Born in Fredericton, NB, Rand’s “careen” took him first to the Ontario College of Art for two years, and then to the New Brunswick Teachers College where he majored in both Art and Creative English. At graduation he was awarded a one time, specially-created scholarship “For Outstanding Contribution to the English Department,” for his creative writing. He later completed a Bachelor of Fine Arts degree at the Nova Scotia College of Art and Design. AHe lived in Halifax throughout the 1980s and 1990 and was responsible for much of the visual identity of GAE & GALA including the logo and the controversial "Tits'n'Lipstick" image at The Turret.1
A two-page spread of his work was featured in the October, 1980 issue of the American gay magazine, Mandate previewing his January, 1981 exhibition at the New York gallery, Stompers.
Rand's photos of “Patient Zero,” GaetanDugas, have been featured in several international magazines and documentary films, a BBC Radio program and in "Image and Inscription: an Anthology of Contemporary Canadian Photography" published by Gallery 44 Centre for Contemporary Photography, Toronto.
One summer day at the start of the 1980s, two Halifax acquaintances met by a lakeshore in Toronto. One had a camera; the other wanted to have his picture taken, so he posed for his friend on a swing. Five black-and-white photographs survive as documents of the moment.
Half a decade later, one of the images that Rand Gaynor recorded with his camera entered the popular imagination around the world as an icon of the AIDS crisis, the very face of contagion. The figure of Gaëtan Dugas on a swing on Centre Island has been used to tell a widely disseminated story.
In 1987, St. Martin’s Press in the United States published And the Band Played On: Politics, People and the AIDS Epidemic, a thick journalistic account, by San Fransisco writer Randy Shilts, of the early course of AIDS in American society.
After the book’s publication, several mass-circulation magazines reproduced Gaynor’s photograph to accompany stories about Patient Zero. Gaynor says that he provided access to the image, not only to LIFE in the US, but also to Burda in Germany, Europea in Italy, and a magazine in South Africa.
“We were trying to get a picture of his dick,” Rand Gaynor said in 1997. According to Gaynor, the photograph resulted from a chance encounter. He was walking on Centre Island in Toronto Harbour during a summer visit sometime around 1980 when he came upon Gaëtan Dugas, whose social circles overlapped with his own back in Halifax. Although Dugas was to him “just a casual acquaintance,” Gaynor’s former partner, with whom the photographer remained close, had “had a fling” with Dugas, whom Gaynor described as “very sexual and really sweet.” Dugas, he says, “was impish, he was adorable, he was hot, he was horny. He always seemed to be smiling and in good spirits. His stated mission in life was to have sex with a different man every night.”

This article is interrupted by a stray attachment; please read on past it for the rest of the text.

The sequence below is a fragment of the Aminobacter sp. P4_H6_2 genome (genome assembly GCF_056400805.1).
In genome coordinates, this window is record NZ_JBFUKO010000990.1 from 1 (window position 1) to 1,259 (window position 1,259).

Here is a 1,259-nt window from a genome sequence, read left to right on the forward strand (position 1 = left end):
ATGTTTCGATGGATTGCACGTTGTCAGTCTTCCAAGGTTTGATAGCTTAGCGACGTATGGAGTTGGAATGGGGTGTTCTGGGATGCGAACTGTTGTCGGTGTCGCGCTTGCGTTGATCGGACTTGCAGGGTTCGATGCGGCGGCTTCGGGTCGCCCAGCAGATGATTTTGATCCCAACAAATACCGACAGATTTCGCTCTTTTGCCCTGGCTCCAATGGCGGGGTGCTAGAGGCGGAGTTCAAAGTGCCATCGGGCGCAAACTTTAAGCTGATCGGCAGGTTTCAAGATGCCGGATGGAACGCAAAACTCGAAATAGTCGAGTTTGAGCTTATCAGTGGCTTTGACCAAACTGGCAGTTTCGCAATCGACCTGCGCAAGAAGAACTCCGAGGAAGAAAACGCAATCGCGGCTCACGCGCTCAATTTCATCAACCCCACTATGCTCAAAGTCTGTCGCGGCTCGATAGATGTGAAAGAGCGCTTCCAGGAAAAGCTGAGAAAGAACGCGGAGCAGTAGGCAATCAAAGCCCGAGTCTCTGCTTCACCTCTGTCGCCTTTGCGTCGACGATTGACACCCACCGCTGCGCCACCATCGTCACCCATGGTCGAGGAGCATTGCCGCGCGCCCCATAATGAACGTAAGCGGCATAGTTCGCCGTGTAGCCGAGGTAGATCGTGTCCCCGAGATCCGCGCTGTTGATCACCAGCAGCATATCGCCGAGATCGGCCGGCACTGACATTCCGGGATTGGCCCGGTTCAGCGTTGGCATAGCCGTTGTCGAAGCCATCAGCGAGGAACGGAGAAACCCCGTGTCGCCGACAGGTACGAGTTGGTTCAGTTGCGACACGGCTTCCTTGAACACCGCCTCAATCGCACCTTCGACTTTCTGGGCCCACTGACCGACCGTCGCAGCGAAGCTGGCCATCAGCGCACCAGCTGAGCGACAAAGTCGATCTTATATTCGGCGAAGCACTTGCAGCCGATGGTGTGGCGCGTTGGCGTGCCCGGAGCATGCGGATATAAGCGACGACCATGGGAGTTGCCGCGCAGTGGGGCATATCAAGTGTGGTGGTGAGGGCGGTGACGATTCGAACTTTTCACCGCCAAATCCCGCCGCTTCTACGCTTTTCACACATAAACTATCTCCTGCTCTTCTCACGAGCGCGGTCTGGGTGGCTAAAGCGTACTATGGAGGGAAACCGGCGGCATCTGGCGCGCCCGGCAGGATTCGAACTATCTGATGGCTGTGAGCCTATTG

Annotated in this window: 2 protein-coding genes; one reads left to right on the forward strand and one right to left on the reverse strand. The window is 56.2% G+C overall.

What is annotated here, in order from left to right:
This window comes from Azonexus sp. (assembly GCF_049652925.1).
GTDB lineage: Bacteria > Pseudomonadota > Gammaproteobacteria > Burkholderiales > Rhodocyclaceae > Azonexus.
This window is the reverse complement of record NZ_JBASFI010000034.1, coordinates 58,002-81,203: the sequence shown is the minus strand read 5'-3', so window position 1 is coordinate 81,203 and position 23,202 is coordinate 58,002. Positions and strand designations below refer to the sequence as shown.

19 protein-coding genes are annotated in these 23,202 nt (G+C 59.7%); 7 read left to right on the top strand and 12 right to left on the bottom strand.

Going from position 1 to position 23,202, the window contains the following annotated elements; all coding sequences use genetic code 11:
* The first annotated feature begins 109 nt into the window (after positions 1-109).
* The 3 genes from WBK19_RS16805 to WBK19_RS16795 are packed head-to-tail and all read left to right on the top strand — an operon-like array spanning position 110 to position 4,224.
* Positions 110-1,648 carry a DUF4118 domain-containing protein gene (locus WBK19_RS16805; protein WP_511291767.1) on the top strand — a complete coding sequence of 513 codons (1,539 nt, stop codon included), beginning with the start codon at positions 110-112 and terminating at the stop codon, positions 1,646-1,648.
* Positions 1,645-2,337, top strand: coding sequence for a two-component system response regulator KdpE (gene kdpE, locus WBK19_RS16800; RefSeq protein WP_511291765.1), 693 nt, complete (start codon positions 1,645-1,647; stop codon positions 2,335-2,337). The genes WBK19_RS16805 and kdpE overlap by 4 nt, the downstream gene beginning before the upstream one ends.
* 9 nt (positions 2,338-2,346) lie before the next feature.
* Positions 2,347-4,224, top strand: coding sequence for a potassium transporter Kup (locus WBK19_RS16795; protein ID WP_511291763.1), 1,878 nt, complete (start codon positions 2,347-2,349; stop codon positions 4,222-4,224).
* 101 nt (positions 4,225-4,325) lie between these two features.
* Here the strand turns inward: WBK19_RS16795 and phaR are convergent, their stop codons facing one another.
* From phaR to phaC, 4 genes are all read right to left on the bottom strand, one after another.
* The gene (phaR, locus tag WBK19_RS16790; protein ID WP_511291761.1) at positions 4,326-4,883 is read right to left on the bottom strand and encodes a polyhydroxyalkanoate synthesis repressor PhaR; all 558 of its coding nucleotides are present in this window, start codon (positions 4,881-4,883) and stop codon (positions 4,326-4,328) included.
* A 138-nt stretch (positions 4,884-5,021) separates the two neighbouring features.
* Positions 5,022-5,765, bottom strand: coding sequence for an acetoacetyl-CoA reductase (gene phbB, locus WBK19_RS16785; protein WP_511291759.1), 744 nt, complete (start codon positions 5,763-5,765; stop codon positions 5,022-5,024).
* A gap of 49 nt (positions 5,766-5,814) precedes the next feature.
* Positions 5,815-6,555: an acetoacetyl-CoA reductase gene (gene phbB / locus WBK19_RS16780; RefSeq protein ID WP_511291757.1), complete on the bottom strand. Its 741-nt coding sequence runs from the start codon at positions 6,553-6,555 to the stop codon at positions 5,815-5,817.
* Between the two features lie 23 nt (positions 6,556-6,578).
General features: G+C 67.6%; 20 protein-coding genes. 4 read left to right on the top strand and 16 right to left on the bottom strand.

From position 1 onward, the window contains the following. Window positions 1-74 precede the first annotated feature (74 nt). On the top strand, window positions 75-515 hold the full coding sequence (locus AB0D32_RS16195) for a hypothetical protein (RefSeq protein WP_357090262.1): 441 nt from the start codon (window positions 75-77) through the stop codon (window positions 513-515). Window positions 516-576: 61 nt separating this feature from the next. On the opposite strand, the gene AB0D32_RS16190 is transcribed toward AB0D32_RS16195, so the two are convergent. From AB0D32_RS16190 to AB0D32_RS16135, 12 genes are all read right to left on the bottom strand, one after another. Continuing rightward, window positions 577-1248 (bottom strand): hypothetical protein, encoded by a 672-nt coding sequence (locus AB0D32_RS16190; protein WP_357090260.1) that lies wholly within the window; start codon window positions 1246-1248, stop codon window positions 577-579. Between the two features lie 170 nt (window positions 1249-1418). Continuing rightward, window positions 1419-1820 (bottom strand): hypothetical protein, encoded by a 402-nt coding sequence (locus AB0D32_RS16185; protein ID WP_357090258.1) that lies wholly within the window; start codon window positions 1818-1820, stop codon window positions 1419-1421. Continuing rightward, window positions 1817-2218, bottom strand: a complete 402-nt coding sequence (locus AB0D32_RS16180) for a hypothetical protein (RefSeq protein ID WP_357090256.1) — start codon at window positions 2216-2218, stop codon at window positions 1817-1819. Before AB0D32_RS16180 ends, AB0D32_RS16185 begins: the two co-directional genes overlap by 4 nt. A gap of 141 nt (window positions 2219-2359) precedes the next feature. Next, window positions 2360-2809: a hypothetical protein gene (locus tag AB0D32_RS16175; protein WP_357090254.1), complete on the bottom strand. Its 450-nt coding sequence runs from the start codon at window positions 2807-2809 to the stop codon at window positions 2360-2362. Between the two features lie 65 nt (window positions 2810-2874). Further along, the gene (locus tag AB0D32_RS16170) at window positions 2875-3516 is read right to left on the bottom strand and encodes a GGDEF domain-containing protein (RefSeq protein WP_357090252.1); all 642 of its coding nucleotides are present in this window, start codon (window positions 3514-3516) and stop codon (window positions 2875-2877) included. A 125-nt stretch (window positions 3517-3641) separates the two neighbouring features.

The five surviving photographs include a rather conventional smiling portrait with the strap of a shoulder bag visible on one shoulder — the only one in which the swing does not feature — and two close-ups of Dugas sitting still in the swing, in one of which his face gives a pouty hint of his devastating seductiveness.
In the most widely published Gaynor photograph, thick branches of the background trees rise from either side, bracing the suspended Gaëtan Dugas at his hips while his legs are splayed in an inverted V. While the linked chains that hold the swing are faintly visible, most of the background dissipates in a dark blur that serves to accentuate the whiteness of Gaëtan’s T-shirt and to set off dramatically his halo of unearthly blond hair.
In a more recent interview, Gaynor said that Dugas “was trying to show me his balls.” The one image in which Dugas’s genitalia can be glimpsed is an awkwardly foreshortened view of Dugas leaning far back in the swing with his right leg nearly horizontal and his left raised high above his head. When LIFE asked Gaynor for one of the photographs, he says, his ex joked, “Don’t send them that one: they probably don’t want to see the murder weapon.”
This text is based on excerpts from a longer essay by RobinMetcalfe, “Light in the Loafers: The Gaynor Photographs of Gaëtan Dugas and the Invention of Patient Zero,” in Image and Inscription: An Anthology of Contemporary Canadian Photography, edited by Robert Bean (Toronto: Gallery 44 / YYZ Books, 2005), pp. 63-75.